Considering predicted and observed climate change impacts forces the need to shift management toward enhancing socio-cultural services in ways that support ecosystem resilience (Whitney et al. 2020, Wood 2021). In doing so, this management should satisfy the needs of the Nisga'a people, especially the cultural and spiritual ones, yet it must also generate economic revenue to sustain part of the government's needs. A management style or paradigm is needed that offers a choice to the Nisga'a people to engage in traditional forest practices, not only as a way of satisfying their needs but also offers a venue whereby the Nisga'a can revitalize or re-define traditional knowledge regarding ang̱o'oskw and resource use within these if they choose to. This shift may provide opportunities for transmission of traditional knowledge to younger generations (Reid et al. 2014) which, according to Collaborator 17 (2012), is being lost among the Nisga'a youth. In a similar vein, another collaborator showed concern about people's attitudes regarding the traditional and cultural beliefs of the Nisga'a people. Collaborator 9 (2012) stated that most Nisga'a communities do not know the Ayuukhl Nisga'a, especially young people. According to the same collaborator, this is a significant issue because young Nisga'a are their culture's future. To preserve the culture and, at the same time, adapt and prepare for future changes in the environment, they will need this knowledge. Collaborator 9 finally added that the transmission of the Ayuukhl Nisga'a “is failing now. A lot of the younger people don't know [about Ayuukhl Nisga'a], and a lot of the people, even the older people, they know some of it, but not all of it. It is really important, I think, to know most of the law, all the law that we live by, how to live as a human being, how to treat each other”.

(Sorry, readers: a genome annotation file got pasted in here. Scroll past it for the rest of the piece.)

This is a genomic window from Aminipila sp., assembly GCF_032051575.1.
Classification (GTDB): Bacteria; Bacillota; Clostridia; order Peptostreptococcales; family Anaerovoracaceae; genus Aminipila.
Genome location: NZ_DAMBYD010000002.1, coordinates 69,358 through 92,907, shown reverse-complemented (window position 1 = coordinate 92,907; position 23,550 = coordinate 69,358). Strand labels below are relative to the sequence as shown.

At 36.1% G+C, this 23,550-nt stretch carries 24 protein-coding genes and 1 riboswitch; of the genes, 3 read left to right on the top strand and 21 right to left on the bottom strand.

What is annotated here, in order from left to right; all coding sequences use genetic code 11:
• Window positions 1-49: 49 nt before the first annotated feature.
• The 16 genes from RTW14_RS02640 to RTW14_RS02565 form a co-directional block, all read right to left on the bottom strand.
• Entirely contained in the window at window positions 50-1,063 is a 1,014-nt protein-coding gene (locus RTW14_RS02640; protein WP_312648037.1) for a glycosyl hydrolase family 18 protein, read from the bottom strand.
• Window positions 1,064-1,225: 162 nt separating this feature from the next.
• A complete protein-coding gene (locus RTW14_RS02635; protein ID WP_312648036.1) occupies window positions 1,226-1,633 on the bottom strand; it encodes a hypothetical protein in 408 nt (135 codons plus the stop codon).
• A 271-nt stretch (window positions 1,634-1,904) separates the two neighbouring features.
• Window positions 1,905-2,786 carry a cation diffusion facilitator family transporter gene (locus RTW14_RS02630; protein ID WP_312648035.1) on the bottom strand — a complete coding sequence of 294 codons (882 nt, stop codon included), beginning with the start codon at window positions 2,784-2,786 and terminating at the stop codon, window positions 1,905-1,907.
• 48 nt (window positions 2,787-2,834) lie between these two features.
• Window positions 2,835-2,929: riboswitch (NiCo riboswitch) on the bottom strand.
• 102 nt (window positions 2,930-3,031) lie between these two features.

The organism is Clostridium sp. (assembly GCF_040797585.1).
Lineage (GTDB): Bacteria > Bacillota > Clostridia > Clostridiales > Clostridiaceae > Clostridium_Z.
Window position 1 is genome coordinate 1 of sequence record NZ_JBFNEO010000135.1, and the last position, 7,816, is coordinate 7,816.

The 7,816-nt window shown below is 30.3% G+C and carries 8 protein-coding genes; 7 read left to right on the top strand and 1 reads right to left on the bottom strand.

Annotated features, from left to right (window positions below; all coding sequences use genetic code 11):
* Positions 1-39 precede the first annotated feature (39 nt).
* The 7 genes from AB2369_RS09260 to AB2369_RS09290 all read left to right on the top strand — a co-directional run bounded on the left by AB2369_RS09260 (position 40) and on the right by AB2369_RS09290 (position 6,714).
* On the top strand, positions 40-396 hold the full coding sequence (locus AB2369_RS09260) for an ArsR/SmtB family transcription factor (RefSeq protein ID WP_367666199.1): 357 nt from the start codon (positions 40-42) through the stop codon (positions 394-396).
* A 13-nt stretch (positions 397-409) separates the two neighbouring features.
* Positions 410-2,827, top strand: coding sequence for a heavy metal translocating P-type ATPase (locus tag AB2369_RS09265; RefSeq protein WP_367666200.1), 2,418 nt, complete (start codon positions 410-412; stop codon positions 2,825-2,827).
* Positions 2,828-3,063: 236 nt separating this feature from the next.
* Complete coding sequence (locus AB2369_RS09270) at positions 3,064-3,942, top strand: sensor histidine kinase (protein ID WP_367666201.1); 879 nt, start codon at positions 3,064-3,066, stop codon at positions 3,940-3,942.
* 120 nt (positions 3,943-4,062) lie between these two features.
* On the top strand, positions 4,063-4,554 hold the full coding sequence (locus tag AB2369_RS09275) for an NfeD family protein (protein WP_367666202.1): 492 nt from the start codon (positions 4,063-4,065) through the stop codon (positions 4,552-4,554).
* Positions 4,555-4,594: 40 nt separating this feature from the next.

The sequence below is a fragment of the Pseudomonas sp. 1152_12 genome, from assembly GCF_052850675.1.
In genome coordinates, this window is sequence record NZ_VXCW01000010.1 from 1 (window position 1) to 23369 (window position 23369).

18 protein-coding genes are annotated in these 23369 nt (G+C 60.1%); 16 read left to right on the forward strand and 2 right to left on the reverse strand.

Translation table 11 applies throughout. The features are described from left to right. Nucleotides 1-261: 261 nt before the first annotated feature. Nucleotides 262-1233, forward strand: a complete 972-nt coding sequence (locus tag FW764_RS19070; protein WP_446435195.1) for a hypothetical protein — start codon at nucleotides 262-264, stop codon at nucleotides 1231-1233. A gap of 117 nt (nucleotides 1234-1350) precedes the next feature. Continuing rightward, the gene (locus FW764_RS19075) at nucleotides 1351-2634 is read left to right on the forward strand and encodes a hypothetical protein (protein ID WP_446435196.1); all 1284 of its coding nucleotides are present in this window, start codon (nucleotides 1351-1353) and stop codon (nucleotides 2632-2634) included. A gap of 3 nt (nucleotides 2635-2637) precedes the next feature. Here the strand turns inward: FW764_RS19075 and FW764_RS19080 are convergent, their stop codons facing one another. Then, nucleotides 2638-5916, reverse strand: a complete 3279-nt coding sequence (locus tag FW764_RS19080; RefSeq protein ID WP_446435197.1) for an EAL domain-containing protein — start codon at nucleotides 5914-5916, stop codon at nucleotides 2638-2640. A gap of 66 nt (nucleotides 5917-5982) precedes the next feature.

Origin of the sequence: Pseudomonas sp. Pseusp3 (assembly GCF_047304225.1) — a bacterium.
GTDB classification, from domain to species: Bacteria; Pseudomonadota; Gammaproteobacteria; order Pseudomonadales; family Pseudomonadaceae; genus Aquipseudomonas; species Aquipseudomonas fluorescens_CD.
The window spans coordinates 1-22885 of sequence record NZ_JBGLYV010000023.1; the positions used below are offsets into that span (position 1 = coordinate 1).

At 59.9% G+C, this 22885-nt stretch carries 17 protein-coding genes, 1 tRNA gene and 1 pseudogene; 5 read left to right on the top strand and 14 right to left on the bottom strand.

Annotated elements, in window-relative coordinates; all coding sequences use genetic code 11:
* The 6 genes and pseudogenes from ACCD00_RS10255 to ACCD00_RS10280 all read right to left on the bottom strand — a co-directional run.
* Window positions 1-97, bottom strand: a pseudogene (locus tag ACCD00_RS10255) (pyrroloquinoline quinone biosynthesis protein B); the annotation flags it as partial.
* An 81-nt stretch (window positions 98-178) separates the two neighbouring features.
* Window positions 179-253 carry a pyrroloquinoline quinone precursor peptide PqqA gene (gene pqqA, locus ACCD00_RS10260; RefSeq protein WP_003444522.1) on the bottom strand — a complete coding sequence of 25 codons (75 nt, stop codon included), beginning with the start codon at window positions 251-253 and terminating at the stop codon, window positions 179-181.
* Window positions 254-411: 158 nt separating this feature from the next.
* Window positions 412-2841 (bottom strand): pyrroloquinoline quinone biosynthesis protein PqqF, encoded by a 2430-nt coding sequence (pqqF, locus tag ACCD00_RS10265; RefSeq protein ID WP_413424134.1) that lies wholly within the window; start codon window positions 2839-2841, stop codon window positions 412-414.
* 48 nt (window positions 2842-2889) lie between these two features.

Both enhancement of ecosystem function and transmission of cultural values to younger generations, through community-based resilience-oriented resource management, could be a solution to improve the Nisga'a forests' and the community's resilience to anticipated climate change impacts (Tompkins and Adger 2004). In this sense, traditional Nisga'a resource management could be described as resilience-oriented, since it accomplishes all features described by Berkes et al. (2000). These features include: (1) carried out using rules that are locally crafted and socially enforced by the users themselves (e.g., ango'oskw managed by Sim'oogit as and his family following the Ayuukhl Nisga'a); (2) use area rotations, species-switching and other practices (e.g., zoning strategy to allow healing); (3) users have accumulated an ecological knowledge base that helps respond to environmental feedbacks, to help collaboratively monitor the status of the resource (e.g., Sim'oogit and his nephews keep knowledge of the abundance of the ang̱o'oskw resources); (4) use diverse resources for livelihood security, keeping options open and minimizing risk (e.g. fishing, hunting, berry picking, tree harvesting, bark collection); and (5) use qualitative management, wherein feedbacks of resource and ecosystem change indicate the direction in which management should move (e.g. more exploitation/less exploitation), rather than quantitative target yields.